Slow Burn


Read a transcript of Slow Burn: Season 2, Episode 5.

This is a transcript of Episode 5 of Season 2 of Slow Burn. Listen in the player below, or subscribe here.

A few months ago I was at my desk, working late, going through a list of people I wanted to interview for this podcast. Linda Tripp was one of the first people I had put on the list. I didn’t have high hopes when I dialed her number—I wasn’t even sure I had the right one. But then, after a couple rings, Tripp picked up. I recognized her voice. I remembered it from the 22 hours of tapes she made back in 1997, when she secretly recorded a series of phone calls in which her friend Monica Lewinsky talked about her tumultuous affair with the president.


LINDA TRIPP: You have a crappy personal situation and you have a crappy professional situation.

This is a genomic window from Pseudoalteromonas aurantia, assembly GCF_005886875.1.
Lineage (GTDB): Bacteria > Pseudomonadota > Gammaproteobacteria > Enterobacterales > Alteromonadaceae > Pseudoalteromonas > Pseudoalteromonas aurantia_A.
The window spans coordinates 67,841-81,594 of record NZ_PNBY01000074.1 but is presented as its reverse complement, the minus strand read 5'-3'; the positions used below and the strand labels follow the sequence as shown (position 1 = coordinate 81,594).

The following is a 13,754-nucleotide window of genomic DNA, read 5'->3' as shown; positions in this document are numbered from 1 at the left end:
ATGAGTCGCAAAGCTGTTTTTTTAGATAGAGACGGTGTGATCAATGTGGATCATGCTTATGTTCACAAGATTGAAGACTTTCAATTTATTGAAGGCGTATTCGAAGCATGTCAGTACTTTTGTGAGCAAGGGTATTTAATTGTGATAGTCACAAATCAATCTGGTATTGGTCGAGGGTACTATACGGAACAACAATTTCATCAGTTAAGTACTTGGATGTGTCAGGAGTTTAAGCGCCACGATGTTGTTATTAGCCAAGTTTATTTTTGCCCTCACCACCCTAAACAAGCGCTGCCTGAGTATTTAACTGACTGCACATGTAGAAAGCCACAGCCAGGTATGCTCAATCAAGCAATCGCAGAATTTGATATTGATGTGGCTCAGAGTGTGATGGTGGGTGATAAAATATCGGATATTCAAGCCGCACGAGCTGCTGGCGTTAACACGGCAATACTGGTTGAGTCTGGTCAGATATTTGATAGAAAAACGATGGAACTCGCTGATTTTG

After I explained who I was and what I was doing, Tripp told me she did not want to be interviewed. She said it had been 20 years since all this stuff happened; she had a whole new life now that had nothing to do with Bill Clinton or Lewinsky. I knew about this new life from stories I’d read about Tripp: She lived on a horse farm in rural Virginia, and she owned a year-round Christmas store with her husband Dieter, whom she spoke German with at home. It made sense that Tripp didn’t want to reignite interest in her past. But I kept pushing, saying I wanted to get her side of the story.


After a few minutes, Tripp said something to the effect of, There’s no way you would ever get it right. And when I asked what she meant, she just started answering me. And suddenly we were talking.


About half an hour into the call, I realized this could be my only shot at interviewing Tripp. And though it was clear to me that Tripp did not think we were in the middle of an interview, she did know that I was a journalist and there had been no discussion of our conversation being off the record. So, without interrupting her, I started recording the call.